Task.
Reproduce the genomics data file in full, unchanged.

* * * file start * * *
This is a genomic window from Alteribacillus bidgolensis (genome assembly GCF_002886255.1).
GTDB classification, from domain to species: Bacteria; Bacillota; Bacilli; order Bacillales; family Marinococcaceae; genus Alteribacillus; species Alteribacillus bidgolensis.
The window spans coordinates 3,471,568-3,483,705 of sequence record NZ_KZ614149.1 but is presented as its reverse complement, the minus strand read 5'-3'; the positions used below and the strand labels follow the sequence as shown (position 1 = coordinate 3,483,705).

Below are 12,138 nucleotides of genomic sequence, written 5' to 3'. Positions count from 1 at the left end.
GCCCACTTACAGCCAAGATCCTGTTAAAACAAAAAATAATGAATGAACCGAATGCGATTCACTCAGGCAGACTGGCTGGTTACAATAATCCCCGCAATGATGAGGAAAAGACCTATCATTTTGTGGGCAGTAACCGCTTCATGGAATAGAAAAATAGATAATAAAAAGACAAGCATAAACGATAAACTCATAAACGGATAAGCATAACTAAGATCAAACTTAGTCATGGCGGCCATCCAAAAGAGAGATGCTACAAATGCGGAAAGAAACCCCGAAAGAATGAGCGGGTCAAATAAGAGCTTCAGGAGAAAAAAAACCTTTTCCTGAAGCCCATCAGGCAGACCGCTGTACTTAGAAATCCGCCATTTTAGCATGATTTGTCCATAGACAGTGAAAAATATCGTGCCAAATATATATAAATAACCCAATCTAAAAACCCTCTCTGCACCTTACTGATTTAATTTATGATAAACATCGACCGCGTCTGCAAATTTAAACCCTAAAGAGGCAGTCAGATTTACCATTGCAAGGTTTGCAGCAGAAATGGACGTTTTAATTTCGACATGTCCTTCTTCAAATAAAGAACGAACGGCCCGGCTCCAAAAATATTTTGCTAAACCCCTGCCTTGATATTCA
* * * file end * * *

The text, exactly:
This is a genomic window from Alteribacillus bidgolensis (genome assembly GCF_002886255.1).
GTDB classification, from domain to species: Bacteria; Bacillota; Bacilli; order Bacillales; family Marinococcaceae; genus Alteribacillus; species Alteribacillus bidgolensis.
The window spans coordinates 3,471,568-3,483,705 of sequence record NZ_KZ614149.1 but is presented as its reverse complement, the minus strand read 5'-3'; the positions used below and the strand labels follow the sequence as shown (position 1 = coordinate 3,483,705).

Below are 12,138 nucleotides of genomic sequence, written 5' to 3'. Positions count from 1 at the left end.
GCCCACTTACAGCCAAGATCCTGTTAAAACAAAAAATAATGAATGAACCGAATGCGATTCACTCAGGCAGACTGGCTGGTTACAATAATCCCCGCAATGATGAGGAAAAGACCTATCATTTTGTGGGCAGTAACCGCTTCATGGAATAGAAAAATAGATAATAAAAAGACAAGCATAAACGATAAACTCATAAACGGATAAGCATAACTAAGATCAAACTTAGTCATGGCGGCCATCCAAAAGAGAGATGCTACAAATGCGGAAAGAAACCCCGAAAGAATGAGCGGGTCAAATAAGAGCTTCAGGAGAAAAAAAACCTTTTCCTGAAGCCCATCAGGCAGACCGCTGTACTTAGAAATCCGCCATTTTAGCATGATTTGTCCATAGACAGTGAAAAATATCGTGCCAAATATATATAAATAACCCAATCTAAAAACCCTCTCTGCACCTTACTGATTTAATTTATGATAAACATCGACCGCGTCTGCAAATTTAAACCCTAAAGAGGCAGTCAGATTTACCATTGCAAGGTTTGCAGCAGAAATGGACGTTTTAATTTCGACATGTCCTTCTTCAAATAAAGAACGAACGGCCCGGCTCCAAAAATATTTTGCTAAACCCCTGCCTTGATATTCA